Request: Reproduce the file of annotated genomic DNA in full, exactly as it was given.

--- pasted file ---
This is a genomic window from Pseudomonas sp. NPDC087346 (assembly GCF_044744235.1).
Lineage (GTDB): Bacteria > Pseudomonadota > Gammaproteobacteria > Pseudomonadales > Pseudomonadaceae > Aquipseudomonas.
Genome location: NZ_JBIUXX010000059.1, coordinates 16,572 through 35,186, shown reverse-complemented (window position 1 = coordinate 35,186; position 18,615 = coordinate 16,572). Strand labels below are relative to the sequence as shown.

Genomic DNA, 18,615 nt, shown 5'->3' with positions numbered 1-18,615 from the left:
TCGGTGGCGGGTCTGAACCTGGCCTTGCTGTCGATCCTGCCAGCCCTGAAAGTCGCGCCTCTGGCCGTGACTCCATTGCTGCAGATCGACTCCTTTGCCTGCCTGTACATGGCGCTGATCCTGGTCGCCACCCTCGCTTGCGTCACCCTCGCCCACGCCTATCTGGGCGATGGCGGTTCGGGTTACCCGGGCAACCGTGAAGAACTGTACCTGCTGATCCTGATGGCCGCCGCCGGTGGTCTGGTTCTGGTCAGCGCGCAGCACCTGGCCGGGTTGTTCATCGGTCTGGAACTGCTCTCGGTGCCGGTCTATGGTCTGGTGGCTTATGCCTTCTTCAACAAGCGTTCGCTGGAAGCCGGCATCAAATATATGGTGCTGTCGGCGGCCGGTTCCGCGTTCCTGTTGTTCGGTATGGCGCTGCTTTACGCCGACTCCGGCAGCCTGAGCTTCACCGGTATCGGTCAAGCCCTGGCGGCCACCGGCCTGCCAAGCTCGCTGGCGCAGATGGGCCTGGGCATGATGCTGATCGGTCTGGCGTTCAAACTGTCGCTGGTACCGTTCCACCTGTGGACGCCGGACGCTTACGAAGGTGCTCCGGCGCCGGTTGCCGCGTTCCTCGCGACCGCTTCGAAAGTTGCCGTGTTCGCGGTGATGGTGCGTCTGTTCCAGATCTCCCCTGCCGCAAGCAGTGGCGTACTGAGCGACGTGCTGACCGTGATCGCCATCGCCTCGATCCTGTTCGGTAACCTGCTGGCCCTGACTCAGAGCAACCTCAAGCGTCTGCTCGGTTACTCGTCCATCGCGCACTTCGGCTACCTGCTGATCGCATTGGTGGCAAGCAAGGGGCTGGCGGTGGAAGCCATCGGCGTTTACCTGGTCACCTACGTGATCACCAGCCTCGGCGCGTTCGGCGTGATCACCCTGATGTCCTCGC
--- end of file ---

This is a genomic window from Pseudomonas sp. NPDC087346 (assembly GCF_044744235.1).
Lineage (GTDB): Bacteria > Pseudomonadota > Gammaproteobacteria > Pseudomonadales > Pseudomonadaceae > Aquipseudomonas.
Genome location: NZ_JBIUXX010000059.1, coordinates 16,572 through 35,186, shown reverse-complemented (window position 1 = coordinate 35,186; position 18,615 = coordinate 16,572). Strand labels below are relative to the sequence as shown.

Genomic DNA, 18,615 nt, shown 5'->3' with positions numbered 1-18,615 from the left:
TCGGTGGCGGGTCTGAACCTGGCCTTGCTGTCGATCCTGCCAGCCCTGAAAGTCGCGCCTCTGGCCGTGACTCCATTGCTGCAGATCGACTCCTTTGCCTGCCTGTACATGGCGCTGATCCTGGTCGCCACCCTCGCTTGCGTCACCCTCGCCCACGCCTATCTGGGCGATGGCGGTTCGGGTTACCCGGGCAACCGTGAAGAACTGTACCTGCTGATCCTGATGGCCGCCGCCGGTGGTCTGGTTCTGGTCAGCGCGCAGCACCTGGCCGGGTTGTTCATCGGTCTGGAACTGCTCTCGGTGCCGGTCTATGGTCTGGTGGCTTATGCCTTCTTCAACAAGCGTTCGCTGGAAGCCGGCATCAAATATATGGTGCTGTCGGCGGCCGGTTCCGCGTTCCTGTTGTTCGGTATGGCGCTGCTTTACGCCGACTCCGGCAGCCTGAGCTTCACCGGTATCGGTCAAGCCCTGGCGGCCACCGGCCTGCCAAGCTCGCTGGCGCAGATGGGCCTGGGCATGATGCTGATCGGTCTGGCGTTCAAACTGTCGCTGGTACCGTTCCACCTGTGGACGCCGGACGCTTACGAAGGTGCTCCGGCGCCGGTTGCCGCGTTCCTCGCGACCGCTTCGAAAGTTGCCGTGTTCGCGGTGATGGTGCGTCTGTTCCAGATCTCCCCTGCCGCAAGCAGTGGCGTACTGAGCGACGTGCTGACCGTGATCGCCATCGCCTCGATCCTGTTCGGTAACCTGCTGGCCCTGACTCAGAGCAACCTCAAGCGTCTGCTCGGTTACTCGTCCATCGCGCACTTCGGCTACCTGCTGATCGCATTGGTGGCAAGCAAGGGGCTGGCGGTGGAAGCCATCGGCGTTTACCTGGTCACCTACGTGATCACCAGCCTCGGCGCGTTCGGCGTGATCACCCTGATGTCCTCGC